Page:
All of that... process, I'll guess we can call it, that's what I've been doing with "Nova" the past few nights. And about the time the sun is coming up or "Angel" is coming on, I've decided what I had before was better, and reverted back to it. I mean, I've even tried re-writing the ending, which either doesn't make as much sense as I thought it did, or does and I've just been looking at it too hard. The new thing I did for the ending struck me as cheesy -- or rather, I couldn't decide if it was cheesy or not, so I chucked it just on the outside chance that it was. Which would probably seem like absolute stupidity, if not for the fact the new ending I wrote? It was a half a page longer than the existing one, instead of being one page shorter like it needed to be.

And what, may you ask, is all the point to all this melodramatic bitching on my part? Well, nothing really. Just one of those rare moments to document how maddening it can be to see the finish line, but not actually be crossing it yet. It vaguely reminds me of trying to hold my breath through those god-awful-long highway tunnels, so sure if I could make the air in my outstretched cheeks last that I'd be granted some sort of wish for my voluntary apnea -- but it never failed, no matter how long or short the forsaken man made asshole of whatever West Virginia hill we'd decided to go straight through, as soon as I could see that light at the end of the tunnel my face would get sore, and my lungs would start screaming, and there's be this drum beat in temples for the world's slowest conga line.

Which is what all this pissing and moaning is. I'd like to breathe. But I also want "Nova" to be good. I want my wish, I guess, to carry the metaphor.

Of course, I'm lucky. I'm getting some help, as I've had a few friends volunteer to look at the latest draft, and let me know what they think, and hopefully -hopefully!- something brilliant will shake loose between me and them. Sometimes the smallest comment or question can bring something bigger to life, which actually happened when Julia wrote me back after looking at a [slightly] longer version, and reminded me of the Steven Bach edict on screenwriting that we don't know what our characters are thinking, only what they do, and what they say. She used that to point out one error, in one line, but overall it helped me clip down almost a whole page.

So that could happen. Or maybe I'll just unclench and realize on my own that something is expendable, or would sound better in a more succinct way.

To keep this from being completely about me, I thought might toss everyone a few links of some newer blogs I've been reading online, a few which have popped up in the old "Following" box, and a few who are fellow Bennington alumni.

First up is my friend J'aime Chatfield -- she's a photographer I went to school with, who I've only recently reconnected with online, and you can see some of the wonderful pictures she takes on her Flickr account. I'm a pretty big of fan. She's about to embark on this big trip overseas, where she'll be living in Paris and just generally being more glamorous than the rest of us, and she's writing about the experience on her own blog, "In Transito." I will admit, I bug the piss out of her to keep her posting over there [yes, she hasn't even left yet], but only because what she's doing is so incredibly ballsy and I want to keep up with every minute of it.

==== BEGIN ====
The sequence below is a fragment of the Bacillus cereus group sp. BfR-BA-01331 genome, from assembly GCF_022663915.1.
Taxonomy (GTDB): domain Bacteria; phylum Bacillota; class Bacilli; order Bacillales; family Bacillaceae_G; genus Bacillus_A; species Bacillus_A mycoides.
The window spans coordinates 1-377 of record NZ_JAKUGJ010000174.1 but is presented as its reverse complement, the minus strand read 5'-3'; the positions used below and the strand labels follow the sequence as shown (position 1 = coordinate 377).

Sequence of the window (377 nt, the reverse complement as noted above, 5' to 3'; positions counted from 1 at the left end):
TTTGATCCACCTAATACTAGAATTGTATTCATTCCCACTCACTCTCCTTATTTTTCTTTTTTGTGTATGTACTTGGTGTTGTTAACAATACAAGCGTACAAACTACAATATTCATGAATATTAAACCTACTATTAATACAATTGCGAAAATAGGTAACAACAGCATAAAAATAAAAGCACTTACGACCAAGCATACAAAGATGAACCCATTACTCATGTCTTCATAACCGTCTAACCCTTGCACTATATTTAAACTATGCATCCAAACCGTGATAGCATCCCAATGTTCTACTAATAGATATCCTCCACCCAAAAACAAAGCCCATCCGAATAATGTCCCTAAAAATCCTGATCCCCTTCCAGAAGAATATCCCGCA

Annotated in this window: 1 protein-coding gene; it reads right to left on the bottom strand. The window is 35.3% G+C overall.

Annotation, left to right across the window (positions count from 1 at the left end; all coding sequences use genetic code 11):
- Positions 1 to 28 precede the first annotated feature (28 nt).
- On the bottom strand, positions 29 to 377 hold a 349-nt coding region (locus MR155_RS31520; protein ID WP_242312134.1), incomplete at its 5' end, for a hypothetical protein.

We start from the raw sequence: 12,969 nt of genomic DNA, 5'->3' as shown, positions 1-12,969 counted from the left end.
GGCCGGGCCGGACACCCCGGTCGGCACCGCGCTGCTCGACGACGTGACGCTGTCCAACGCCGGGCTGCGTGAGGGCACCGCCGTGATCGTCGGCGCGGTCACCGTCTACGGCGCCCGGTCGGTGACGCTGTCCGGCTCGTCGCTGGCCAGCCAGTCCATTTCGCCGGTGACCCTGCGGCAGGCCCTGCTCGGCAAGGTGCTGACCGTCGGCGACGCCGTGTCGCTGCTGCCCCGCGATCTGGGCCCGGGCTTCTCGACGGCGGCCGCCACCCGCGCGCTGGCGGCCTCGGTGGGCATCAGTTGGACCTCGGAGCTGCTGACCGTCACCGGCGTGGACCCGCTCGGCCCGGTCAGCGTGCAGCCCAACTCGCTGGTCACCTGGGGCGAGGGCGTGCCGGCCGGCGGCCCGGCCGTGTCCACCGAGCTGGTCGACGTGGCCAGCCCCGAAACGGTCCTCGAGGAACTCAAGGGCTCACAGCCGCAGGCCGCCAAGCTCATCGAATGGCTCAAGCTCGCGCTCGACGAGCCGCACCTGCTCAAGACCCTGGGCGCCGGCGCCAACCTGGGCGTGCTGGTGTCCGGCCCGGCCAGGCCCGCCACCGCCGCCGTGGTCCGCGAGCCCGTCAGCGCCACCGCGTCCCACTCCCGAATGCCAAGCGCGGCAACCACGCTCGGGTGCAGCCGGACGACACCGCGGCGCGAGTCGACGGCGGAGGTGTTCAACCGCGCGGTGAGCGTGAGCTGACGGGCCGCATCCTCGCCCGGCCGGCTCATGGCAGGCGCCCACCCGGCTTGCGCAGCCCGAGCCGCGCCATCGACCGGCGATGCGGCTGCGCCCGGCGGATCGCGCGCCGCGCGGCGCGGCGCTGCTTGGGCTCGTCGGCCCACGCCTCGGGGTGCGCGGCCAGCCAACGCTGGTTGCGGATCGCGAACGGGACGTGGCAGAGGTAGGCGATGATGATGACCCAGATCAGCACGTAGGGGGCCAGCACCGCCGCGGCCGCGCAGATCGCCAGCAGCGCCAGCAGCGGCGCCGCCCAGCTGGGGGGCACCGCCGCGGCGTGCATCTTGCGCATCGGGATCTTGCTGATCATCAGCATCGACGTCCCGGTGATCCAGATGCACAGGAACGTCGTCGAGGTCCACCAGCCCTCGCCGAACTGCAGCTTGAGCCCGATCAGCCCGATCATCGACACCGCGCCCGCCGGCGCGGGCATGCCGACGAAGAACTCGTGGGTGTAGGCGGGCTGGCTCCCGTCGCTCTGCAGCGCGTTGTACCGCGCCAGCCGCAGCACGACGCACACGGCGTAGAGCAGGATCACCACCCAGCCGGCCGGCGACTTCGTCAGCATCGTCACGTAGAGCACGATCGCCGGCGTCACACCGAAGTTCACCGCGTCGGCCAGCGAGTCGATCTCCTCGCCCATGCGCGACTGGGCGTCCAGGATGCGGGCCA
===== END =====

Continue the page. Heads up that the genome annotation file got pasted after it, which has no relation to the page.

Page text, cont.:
Speaking of being far, far off the beaten path, another Bennington alum, Maggie Duffy, has a blog up called BurAnTipodes, which I've only recently found [I think it may have only been recently started as well], where she chronicles her time in Indonesia, of all places, where she is, by her own account, teaching and traveling, and watching as Jakarta goes crazy. There are always lots of pictures in her posts, and considering Indonesia is a place I know absolutely nothing about, I am always impressed with something I've never seen before.

Finishing out the trifecta of Bennington Bloggers [Stan Lee-like alliteration, I'm rocking now] is the NYC girl Jessica Condyles, who we almost lost to tumblr, and who even though I didn't know terribly well at Bennington, I'm getting to know now, through her writing at Lotus Blossom Pond. She's very straightforward and introspective [pity knows why I'd enjoy a blog like that], and willing to share personal things about herself in a public forum. My own writing here has an aspect of getting to know myself by sharing myself, and I see some of that same vibe, just more focused by Jessica at LBP.

And finally... not a Bennington person, not even someone I know all that well, though I am starting to feel like I do from their comics -- that's right, I'm plugging the work of John Kinhart, over at Sorry Comics, whose art I just love, and who I encourage everyone to sink a few hours into his archives of autobiographical comic strips. They're simple, at least in color scheme [blue was a good choice], but always seem to nail exactly the melancholy they seem set on portraying, and though updates are sporadic it's always worth wait. I have no idea why he started following me -- probably a courtesy gesture, for me publicly subscribing to his website, but I'm flattered to even have a fleeting connection to comic work I enjoy so much.

Just ask the guys over at Modern Mythology Press.


A movie review? What the hell was that?

In what was sort of a first for the Mojo Wire, the previous post was a review for a short film hosted online -- specifically [like you've forgotten already] "Contact" by Jeremiah Kipp.